Traditionally on our allotments potatoes are planted Easter Weekend.
In anticipation of this great annual event I took a few extra days leave which gave me a whole six days down the plot.
In reality we had five days of rain but on the one dry day we did have, I planted out this year’s potatoes. Hooray! Tradition triumphs!
Not so traditionally I’m approaching this year’s potatoes slightly differently in that I’ve decided to grow more first earlies and not grow a main crop.
Now we love a potato in our household but with a relatively small plot (only a quarter of the national average) main crop spuds take up a lot of space for a good few months and are pretty cheap to buy whereas new potatoes are a delicacy, are in the ground for less time and can be pretty pricey in the shops.
Varieties I’m growing
Regular readers will know that I’ve also been running an experiment to see just how much the crops I grow are worth financially. With this in mind I’ve taken the opportunity to grow a new variety that is not readily available in the supermarket and therefore would be more expensive to buy, Pink Fur. So the three varieties that I’m growing are Pink Fur, Red Duke of York and our annual favourite, Pentland Javelin.
Something to be grateful for
I think the main reason I was able to plant our spuds this weekend was because I took the decision to cover the ground last Autumn. Many of my neighbours plots are still far too waterlogged to disturb the heavy, lumpy, clay soil so this year it definitely paid off to cover. All I needed to do was remove the cover and lightly rake over the ground to dislodge any hibernating slugs.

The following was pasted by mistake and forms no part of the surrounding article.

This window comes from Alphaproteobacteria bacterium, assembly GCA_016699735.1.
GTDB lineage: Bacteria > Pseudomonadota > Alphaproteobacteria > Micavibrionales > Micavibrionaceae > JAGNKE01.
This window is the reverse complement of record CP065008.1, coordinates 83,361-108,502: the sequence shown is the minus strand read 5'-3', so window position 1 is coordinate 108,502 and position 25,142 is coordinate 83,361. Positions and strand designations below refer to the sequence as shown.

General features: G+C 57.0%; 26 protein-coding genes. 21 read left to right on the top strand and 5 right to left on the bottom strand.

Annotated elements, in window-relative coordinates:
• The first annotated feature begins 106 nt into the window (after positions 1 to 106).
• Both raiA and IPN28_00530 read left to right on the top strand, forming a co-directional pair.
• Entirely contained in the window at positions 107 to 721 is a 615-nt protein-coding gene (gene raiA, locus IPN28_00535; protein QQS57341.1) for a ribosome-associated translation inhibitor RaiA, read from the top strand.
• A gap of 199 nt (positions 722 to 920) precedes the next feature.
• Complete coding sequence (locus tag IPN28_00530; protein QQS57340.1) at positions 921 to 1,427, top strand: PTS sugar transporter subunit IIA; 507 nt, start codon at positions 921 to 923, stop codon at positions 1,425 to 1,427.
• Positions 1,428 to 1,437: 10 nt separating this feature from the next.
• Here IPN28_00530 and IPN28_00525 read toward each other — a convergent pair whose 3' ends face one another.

A new approach
I also decided to plant up three bags in the polytunnel to take advantage of the extra heat. These should be the first ready to eat!
So here they are in all their splendor:
Nothing ground breaking here, in rows 45cm apart and 30cm between each potato. Note that the rows are slightly closer together than widely recommended but this is because I’m short on space!
Seeing as the weather has been so freaky (and we have had a flurry of snow since planting) I made sure I earthed up well. I don’t anticipate seeing any green shoots for a few weeks yet but I’ll keep one eye on the weather reports and whip out some fleece if Jack Frost comes calling!
So that’s it. In roughly 10 weeks I hope to be tasting the first spuds of the year.
If you’re also thinking of planting potatoes in bags, this is how I planted mine.